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The fact that the US views Asian, especially ASEAN-centric, institutions as structures with limited functionality became clear with the start of the establishment of Quad-like multilateral groups such as Quad+ and AUKUS. This perception stemmed from the failure of ASEAN, which Western countries saw in the 1990s and 2000s as the organization responsible for ensuring China’s regional socialization. Accordingly, from the US perspective, the activities of the ASEAN-centric institutions would have to be supplemented by “more effective” formats. This is the point of numerous assurances from US state and defense officials that the minilateral formats complement ASEAN-centric formats and enhance regional security and are not inconsistent with their activities.

2022 also saw the first attempts to torpedo ASEAN-centric institutions from within. In July 2022, Australia, the United States and New Zealand boycotted a meeting of the ASEAN Working Group of Defense Ministers and Dialogue Partners (ADMM-Plus) chaired by Myanmar and Russia under the pretext of the Ukraine conflict and the situation in Myanmar. So far, there have been no instances of a full-scale boycott of G20, APEC and broader ASEAN events involving Russia, but some precedents that have already emerged appear aimed at challenging Moscow’s ability to make meaningful contributions to ASEAN-centric ones institutions to perform and the association’s ability to respond appropriately to new challenges.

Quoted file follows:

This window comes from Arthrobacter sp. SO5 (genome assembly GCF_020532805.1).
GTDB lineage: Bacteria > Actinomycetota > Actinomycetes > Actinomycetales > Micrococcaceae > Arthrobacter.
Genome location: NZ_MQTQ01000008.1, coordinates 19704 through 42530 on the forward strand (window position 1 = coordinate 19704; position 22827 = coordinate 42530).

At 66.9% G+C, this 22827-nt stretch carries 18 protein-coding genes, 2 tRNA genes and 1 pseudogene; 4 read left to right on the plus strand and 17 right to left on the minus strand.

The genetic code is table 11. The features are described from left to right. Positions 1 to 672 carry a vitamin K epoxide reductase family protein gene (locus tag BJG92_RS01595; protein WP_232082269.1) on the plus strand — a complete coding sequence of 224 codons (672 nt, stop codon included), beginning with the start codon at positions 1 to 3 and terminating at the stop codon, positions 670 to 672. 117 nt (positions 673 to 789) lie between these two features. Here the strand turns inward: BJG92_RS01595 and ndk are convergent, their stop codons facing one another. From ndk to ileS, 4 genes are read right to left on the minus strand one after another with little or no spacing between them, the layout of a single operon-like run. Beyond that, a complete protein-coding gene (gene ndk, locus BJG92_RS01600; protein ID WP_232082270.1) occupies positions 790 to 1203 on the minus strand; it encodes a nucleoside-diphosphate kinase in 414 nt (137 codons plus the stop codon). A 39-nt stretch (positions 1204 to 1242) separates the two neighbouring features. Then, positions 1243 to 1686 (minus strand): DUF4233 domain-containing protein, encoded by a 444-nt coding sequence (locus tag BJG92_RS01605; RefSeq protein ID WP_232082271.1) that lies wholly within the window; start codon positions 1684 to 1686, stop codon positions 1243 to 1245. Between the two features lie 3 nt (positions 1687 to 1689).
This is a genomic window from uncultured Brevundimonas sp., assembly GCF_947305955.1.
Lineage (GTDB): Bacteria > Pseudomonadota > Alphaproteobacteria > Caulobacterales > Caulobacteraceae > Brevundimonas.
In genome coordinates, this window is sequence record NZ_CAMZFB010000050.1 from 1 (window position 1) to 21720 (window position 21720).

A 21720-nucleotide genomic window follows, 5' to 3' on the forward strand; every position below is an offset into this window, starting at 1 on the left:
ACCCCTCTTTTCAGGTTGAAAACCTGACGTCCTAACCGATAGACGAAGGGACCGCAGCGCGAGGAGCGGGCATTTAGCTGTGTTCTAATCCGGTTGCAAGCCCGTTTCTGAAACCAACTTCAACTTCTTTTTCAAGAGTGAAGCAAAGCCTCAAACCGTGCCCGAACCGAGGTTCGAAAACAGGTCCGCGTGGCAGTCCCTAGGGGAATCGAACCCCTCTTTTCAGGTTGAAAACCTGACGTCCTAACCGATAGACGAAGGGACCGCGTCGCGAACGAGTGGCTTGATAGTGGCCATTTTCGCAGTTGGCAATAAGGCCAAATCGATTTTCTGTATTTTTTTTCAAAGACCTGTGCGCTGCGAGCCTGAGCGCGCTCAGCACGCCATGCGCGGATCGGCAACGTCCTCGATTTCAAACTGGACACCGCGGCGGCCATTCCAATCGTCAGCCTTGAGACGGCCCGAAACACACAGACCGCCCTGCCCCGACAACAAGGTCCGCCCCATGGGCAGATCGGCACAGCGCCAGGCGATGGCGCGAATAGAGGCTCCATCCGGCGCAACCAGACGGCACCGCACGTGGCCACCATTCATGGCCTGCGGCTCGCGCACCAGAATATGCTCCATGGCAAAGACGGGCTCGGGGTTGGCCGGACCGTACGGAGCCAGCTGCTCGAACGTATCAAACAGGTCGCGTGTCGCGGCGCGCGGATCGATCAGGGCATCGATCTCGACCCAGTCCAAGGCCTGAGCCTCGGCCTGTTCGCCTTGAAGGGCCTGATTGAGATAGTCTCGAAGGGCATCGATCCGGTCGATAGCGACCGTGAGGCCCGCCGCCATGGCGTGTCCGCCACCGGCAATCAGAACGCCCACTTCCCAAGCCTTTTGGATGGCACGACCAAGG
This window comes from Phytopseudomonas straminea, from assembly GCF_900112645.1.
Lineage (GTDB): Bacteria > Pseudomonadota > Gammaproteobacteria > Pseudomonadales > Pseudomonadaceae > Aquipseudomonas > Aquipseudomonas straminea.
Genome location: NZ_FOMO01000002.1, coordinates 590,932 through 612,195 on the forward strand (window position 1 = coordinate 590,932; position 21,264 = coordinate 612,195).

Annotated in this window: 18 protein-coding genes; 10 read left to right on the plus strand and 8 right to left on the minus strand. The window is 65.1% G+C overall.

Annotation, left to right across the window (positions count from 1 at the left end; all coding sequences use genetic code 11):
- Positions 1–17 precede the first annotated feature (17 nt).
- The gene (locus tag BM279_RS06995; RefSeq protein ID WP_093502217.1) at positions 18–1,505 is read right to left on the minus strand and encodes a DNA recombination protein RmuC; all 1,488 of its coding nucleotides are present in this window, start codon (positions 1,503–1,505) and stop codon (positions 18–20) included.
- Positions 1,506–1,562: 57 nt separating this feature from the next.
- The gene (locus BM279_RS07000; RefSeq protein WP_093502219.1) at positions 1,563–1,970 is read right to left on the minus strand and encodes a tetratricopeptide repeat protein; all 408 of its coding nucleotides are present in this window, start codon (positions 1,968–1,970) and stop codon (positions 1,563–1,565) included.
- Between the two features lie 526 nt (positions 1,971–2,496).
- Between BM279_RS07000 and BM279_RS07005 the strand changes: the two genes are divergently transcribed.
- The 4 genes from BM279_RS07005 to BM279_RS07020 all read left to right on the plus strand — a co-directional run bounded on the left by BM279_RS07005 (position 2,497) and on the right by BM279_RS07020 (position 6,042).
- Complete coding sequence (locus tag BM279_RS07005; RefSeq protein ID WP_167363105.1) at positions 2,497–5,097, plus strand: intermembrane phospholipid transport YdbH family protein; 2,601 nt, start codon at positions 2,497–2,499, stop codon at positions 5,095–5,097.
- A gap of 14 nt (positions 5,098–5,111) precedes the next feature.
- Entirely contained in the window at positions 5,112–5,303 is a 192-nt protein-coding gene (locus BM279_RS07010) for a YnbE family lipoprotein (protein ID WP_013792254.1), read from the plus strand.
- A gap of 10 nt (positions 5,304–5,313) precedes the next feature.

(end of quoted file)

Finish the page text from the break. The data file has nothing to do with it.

At the same time, Russia has a direct interest in Asian multilateralism standing up to the test of strength. First, with significant obstacles to cooperation with many multilateral structures, including those within the UN, the Asian platforms are becoming the main multilateral formats for their diplomatic activities alongside the SCO and the BRICS. Second, despite the bulkiness and sometimes clumsiness of Asian multi-stakeholder institutions, they are an example of genuine consideration of the national interests of states with a wide variety of political and economic structures. Western nations have yet to gain this valuable experience.

[1] Goddard S. The Outsiders: How the International System Can Still Check China and Russia // Foreign Affairs, May/Jun 2022, Vol. 101, Issue 1. pp. 28–39.